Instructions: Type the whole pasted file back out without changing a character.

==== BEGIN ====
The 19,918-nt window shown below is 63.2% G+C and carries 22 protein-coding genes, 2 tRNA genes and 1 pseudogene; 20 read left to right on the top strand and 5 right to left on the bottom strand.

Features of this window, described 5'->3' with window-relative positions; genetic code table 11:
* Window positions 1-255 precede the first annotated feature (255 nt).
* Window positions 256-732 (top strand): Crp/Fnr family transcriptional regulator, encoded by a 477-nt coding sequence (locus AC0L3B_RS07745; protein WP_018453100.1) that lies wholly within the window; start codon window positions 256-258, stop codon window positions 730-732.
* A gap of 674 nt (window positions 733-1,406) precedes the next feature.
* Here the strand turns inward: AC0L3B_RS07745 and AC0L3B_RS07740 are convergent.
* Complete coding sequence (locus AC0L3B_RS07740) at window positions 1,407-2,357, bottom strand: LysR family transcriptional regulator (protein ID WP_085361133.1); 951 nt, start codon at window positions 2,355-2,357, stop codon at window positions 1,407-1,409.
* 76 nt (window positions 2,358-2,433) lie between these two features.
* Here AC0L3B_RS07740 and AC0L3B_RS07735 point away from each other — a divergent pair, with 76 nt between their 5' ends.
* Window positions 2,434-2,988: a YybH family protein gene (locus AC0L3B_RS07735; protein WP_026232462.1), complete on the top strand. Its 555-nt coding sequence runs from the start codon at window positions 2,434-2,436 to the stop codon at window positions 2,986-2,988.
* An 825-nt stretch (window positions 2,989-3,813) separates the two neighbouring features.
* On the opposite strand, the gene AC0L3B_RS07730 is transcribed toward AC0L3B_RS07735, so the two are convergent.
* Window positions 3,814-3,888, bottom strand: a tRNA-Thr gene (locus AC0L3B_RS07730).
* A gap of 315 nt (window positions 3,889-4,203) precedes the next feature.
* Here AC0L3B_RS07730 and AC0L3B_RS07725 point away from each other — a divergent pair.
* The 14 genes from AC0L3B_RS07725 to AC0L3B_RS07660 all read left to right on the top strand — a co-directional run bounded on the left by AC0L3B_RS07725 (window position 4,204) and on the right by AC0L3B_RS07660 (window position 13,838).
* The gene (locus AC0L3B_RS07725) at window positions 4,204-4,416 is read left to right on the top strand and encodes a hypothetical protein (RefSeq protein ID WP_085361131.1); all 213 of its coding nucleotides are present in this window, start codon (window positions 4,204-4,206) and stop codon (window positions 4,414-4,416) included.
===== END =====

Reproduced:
The 19,918-nt window shown below is 63.2% G+C and carries 22 protein-coding genes, 2 tRNA genes and 1 pseudogene; 20 read left to right on the top strand and 5 right to left on the bottom strand.

Features of this window, described 5'->3' with window-relative positions; genetic code table 11:
* Window positions 1-255 precede the first annotated feature (255 nt).
* Window positions 256-732 (top strand): Crp/Fnr family transcriptional regulator, encoded by a 477-nt coding sequence (locus AC0L3B_RS07745; protein WP_018453100.1) that lies wholly within the window; start codon window positions 256-258, stop codon window positions 730-732.
* A gap of 674 nt (window positions 733-1,406) precedes the next feature.
* Here the strand turns inward: AC0L3B_RS07745 and AC0L3B_RS07740 are convergent.
* Complete coding sequence (locus AC0L3B_RS07740) at window positions 1,407-2,357, bottom strand: LysR family transcriptional regulator (protein ID WP_085361133.1); 951 nt, start codon at window positions 2,355-2,357, stop codon at window positions 1,407-1,409.
* 76 nt (window positions 2,358-2,433) lie between these two features.
* Here AC0L3B_RS07740 and AC0L3B_RS07735 point away from each other — a divergent pair, with 76 nt between their 5' ends.
* Window positions 2,434-2,988: a YybH family protein gene (locus AC0L3B_RS07735; protein WP_026232462.1), complete on the top strand. Its 555-nt coding sequence runs from the start codon at window positions 2,434-2,436 to the stop codon at window positions 2,986-2,988.
* An 825-nt stretch (window positions 2,989-3,813) separates the two neighbouring features.
* On the opposite strand, the gene AC0L3B_RS07730 is transcribed toward AC0L3B_RS07735, so the two are convergent.
* Window positions 3,814-3,888, bottom strand: a tRNA-Thr gene (locus AC0L3B_RS07730).
* A gap of 315 nt (window positions 3,889-4,203) precedes the next feature.
* Here AC0L3B_RS07730 and AC0L3B_RS07725 point away from each other — a divergent pair.
* The 14 genes from AC0L3B_RS07725 to AC0L3B_RS07660 all read left to right on the top strand — a co-directional run bounded on the left by AC0L3B_RS07725 (window position 4,204) and on the right by AC0L3B_RS07660 (window position 13,838).
* The gene (locus AC0L3B_RS07725) at window positions 4,204-4,416 is read left to right on the top strand and encodes a hypothetical protein (RefSeq protein ID WP_085361131.1); all 213 of its coding nucleotides are present in this window, start codon (window positions 4,204-4,206) and stop codon (window positions 4,414-4,416) included.